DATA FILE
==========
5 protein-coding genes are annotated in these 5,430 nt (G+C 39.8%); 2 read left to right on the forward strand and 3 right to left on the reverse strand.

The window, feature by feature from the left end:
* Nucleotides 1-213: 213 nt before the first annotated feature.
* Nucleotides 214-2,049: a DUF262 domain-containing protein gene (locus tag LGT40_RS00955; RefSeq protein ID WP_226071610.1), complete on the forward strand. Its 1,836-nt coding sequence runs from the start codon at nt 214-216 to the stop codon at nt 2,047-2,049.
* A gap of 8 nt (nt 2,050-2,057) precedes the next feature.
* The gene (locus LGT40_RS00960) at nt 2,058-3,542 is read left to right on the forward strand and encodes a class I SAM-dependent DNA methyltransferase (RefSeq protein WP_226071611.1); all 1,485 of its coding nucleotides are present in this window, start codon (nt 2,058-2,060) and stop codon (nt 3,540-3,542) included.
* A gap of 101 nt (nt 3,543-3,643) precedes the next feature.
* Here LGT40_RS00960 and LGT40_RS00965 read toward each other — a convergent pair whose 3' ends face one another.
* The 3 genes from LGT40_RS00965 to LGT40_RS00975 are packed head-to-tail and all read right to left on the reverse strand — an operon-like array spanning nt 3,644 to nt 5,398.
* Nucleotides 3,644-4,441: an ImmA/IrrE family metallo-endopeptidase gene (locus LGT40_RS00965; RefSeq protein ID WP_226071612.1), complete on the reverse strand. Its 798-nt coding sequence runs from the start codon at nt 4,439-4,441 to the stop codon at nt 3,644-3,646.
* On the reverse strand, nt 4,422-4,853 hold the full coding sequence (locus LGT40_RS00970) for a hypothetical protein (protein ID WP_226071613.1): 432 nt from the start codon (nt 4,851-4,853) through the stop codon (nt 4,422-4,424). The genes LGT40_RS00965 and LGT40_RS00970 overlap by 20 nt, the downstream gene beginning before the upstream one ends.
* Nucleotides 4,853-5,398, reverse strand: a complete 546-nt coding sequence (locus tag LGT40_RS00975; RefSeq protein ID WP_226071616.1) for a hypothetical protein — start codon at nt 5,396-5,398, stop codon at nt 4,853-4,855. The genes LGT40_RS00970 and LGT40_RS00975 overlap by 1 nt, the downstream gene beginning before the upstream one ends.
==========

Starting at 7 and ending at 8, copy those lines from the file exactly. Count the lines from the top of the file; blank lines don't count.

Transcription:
* A gap of 101 nt (nt 3,543-3,643) precedes the next feature.
* Here LGT40_RS00960 and LGT40_RS00965 read toward each other — a convergent pair whose 3' ends face one another.